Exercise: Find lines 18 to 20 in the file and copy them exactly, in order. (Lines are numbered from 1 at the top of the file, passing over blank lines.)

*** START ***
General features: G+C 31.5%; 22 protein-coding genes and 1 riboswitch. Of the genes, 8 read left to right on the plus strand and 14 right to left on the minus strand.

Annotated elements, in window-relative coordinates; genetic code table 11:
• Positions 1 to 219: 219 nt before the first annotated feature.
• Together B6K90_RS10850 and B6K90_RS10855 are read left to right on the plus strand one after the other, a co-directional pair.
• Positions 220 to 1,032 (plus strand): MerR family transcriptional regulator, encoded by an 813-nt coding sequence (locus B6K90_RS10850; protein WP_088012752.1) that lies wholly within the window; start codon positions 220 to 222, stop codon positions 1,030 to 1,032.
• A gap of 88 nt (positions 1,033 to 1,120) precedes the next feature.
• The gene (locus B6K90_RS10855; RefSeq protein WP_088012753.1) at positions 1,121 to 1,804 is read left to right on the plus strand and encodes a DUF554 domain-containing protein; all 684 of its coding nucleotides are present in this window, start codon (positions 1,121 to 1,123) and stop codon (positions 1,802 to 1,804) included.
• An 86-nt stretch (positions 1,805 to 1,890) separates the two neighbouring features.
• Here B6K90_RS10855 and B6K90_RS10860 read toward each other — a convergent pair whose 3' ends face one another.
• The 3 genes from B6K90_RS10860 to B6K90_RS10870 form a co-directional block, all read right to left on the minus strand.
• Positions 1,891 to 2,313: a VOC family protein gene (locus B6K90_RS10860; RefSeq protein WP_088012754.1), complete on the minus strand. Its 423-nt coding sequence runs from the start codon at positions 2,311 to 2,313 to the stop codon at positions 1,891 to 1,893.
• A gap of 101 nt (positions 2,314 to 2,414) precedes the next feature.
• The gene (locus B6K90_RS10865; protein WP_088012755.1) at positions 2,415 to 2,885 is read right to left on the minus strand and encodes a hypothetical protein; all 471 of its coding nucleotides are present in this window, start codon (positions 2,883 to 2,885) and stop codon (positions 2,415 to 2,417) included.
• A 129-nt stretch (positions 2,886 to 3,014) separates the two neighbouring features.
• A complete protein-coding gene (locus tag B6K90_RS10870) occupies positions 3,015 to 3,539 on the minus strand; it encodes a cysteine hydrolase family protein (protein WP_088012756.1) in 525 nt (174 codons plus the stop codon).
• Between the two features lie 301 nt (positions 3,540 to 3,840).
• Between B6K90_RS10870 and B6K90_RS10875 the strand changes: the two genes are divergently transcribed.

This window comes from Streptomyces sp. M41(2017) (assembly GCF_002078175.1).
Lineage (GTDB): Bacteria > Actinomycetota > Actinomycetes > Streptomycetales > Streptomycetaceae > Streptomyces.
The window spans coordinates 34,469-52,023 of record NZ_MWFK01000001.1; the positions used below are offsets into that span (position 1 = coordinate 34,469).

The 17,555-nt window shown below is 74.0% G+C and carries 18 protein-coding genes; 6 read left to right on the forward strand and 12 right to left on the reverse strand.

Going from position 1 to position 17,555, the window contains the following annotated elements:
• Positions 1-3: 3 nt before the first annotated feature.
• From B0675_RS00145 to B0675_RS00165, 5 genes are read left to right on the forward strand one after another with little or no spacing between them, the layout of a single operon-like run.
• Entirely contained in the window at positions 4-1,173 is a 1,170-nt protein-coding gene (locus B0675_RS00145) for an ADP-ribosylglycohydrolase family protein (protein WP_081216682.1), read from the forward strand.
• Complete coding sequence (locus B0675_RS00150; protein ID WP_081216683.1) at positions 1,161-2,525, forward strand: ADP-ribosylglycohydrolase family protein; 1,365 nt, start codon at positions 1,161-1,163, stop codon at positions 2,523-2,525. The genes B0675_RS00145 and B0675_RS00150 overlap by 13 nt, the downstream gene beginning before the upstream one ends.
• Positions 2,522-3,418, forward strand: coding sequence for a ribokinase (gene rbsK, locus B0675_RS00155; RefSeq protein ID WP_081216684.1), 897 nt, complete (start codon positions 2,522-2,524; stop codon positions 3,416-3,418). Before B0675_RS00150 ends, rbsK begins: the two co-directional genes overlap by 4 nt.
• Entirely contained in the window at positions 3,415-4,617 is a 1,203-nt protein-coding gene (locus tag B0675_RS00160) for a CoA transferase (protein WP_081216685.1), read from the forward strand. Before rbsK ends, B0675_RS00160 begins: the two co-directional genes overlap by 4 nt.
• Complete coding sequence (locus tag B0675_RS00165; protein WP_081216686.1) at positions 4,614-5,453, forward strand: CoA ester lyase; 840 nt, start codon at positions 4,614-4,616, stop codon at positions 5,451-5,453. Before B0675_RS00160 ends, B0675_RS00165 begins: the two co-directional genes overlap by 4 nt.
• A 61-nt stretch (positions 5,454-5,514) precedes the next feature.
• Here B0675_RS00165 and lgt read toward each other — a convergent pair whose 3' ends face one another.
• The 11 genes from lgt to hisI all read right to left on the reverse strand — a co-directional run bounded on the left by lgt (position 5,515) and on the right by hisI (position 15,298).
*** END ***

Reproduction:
This window comes from Streptomyces sp. M41(2017) (assembly GCF_002078175.1).
Lineage (GTDB): Bacteria > Actinomycetota > Actinomycetes > Streptomycetales > Streptomycetaceae > Streptomyces.
The window spans coordinates 34,469-52,023 of record NZ_MWFK01000001.1; the positions used below are offsets into that span (position 1 = coordinate 34,469).